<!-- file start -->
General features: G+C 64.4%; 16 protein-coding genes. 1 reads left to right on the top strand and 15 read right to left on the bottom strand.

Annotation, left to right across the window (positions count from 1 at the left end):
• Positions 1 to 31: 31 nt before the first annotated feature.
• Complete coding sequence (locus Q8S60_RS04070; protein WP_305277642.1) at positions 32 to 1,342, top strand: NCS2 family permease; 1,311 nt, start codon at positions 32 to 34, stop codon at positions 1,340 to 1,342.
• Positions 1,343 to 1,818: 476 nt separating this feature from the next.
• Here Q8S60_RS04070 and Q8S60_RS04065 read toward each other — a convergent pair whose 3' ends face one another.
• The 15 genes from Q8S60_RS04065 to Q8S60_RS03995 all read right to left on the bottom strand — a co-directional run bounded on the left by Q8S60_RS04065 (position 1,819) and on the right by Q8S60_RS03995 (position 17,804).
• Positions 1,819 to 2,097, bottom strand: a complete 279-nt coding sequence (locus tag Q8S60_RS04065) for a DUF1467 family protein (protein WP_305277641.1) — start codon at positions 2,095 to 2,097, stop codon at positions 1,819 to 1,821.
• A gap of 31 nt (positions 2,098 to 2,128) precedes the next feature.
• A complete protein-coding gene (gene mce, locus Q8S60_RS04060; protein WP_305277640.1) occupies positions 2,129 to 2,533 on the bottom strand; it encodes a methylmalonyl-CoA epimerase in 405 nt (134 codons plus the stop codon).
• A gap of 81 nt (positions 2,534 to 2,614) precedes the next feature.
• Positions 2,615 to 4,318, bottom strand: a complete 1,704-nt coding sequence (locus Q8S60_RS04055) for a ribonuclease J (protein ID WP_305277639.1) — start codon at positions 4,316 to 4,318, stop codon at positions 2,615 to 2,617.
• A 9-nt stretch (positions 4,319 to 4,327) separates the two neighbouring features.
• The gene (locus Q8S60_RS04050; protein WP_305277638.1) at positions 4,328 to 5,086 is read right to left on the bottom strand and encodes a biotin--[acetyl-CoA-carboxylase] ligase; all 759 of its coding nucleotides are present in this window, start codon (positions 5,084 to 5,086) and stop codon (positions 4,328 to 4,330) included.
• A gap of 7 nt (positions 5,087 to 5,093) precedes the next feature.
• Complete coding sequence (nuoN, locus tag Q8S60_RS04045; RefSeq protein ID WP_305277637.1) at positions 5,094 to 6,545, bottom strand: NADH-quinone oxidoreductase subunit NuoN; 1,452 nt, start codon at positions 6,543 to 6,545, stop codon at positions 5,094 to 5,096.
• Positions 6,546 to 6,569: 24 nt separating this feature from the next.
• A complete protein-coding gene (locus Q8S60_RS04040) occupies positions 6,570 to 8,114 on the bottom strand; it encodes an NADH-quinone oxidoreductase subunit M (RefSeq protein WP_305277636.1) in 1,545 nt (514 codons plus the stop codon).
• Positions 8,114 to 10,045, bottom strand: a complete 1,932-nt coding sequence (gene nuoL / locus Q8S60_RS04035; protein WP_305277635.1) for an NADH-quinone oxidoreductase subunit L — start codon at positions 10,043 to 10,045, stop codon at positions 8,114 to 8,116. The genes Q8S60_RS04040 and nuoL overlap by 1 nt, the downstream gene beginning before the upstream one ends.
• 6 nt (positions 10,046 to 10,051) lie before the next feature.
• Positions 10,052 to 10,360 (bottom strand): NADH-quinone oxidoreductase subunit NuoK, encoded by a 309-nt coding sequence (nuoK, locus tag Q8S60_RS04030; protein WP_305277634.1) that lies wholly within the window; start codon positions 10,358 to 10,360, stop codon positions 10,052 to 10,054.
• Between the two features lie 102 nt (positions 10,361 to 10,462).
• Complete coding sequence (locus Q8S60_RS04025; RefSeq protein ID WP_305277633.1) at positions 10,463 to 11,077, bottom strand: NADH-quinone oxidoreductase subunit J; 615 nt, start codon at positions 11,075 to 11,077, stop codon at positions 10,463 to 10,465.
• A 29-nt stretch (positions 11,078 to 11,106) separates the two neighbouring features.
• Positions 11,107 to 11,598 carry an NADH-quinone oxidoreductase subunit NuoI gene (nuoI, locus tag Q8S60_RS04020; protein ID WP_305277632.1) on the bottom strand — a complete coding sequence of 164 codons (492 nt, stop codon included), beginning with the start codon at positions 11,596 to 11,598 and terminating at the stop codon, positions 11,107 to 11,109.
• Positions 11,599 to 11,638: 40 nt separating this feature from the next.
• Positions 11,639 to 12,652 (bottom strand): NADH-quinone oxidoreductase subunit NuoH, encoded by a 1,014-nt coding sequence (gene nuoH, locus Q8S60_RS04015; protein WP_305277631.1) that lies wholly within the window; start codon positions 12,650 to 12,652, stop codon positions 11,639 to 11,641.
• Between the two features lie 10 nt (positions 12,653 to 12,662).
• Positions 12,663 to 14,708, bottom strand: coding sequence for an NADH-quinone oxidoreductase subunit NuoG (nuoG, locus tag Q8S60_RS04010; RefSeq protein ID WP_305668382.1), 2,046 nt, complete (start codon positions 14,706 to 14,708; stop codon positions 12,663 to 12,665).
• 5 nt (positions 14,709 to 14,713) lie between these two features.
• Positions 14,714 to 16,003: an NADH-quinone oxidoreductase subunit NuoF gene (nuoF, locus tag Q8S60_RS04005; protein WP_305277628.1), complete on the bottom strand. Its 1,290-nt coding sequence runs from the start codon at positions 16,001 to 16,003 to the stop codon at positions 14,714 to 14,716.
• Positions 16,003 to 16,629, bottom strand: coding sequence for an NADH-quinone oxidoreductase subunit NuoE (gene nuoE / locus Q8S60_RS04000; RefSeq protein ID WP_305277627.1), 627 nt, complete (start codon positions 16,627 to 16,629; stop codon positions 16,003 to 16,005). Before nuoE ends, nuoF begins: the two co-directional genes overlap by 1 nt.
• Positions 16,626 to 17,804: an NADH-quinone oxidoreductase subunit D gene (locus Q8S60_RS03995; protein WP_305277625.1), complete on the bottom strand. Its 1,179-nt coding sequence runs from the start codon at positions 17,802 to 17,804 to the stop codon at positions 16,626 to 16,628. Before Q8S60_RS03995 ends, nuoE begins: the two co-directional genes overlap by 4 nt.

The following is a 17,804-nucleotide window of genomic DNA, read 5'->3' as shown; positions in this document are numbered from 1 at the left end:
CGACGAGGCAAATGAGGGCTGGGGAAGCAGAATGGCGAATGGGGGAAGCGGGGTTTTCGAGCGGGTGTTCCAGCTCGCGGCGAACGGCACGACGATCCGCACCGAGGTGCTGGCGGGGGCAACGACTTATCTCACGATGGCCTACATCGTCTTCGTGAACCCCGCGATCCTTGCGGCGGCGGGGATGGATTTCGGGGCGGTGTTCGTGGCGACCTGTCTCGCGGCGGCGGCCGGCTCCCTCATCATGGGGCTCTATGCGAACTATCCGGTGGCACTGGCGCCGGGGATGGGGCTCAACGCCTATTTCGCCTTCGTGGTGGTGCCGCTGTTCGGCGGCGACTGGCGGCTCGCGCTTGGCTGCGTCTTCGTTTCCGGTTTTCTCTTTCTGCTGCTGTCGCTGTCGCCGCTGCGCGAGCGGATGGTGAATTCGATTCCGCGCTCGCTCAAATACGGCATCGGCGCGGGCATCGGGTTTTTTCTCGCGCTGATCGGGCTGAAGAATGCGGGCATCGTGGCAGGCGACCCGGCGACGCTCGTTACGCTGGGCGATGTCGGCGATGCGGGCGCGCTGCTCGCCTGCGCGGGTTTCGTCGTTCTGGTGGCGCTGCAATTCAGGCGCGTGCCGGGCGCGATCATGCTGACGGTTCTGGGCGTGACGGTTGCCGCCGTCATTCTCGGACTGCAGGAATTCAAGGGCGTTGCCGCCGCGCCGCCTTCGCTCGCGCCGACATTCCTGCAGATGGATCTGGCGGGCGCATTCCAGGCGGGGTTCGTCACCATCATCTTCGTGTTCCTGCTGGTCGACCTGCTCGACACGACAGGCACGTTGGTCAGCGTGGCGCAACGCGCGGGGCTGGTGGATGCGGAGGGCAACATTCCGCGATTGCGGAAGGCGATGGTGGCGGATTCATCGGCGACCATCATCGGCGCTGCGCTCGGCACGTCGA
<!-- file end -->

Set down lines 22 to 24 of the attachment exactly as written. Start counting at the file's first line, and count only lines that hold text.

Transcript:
• Between the two features lie 102 nt (positions 10,361 to 10,462).
• Complete coding sequence (locus Q8S60_RS04025; RefSeq protein ID WP_305277633.1) at positions 10,463 to 11,077, bottom strand: NADH-quinone oxidoreductase subunit J; 615 nt, start codon at positions 11,075 to 11,077, stop codon at positions 10,463 to 10,465.
• A 29-nt stretch (positions 11,078 to 11,106) separates the two neighbouring features.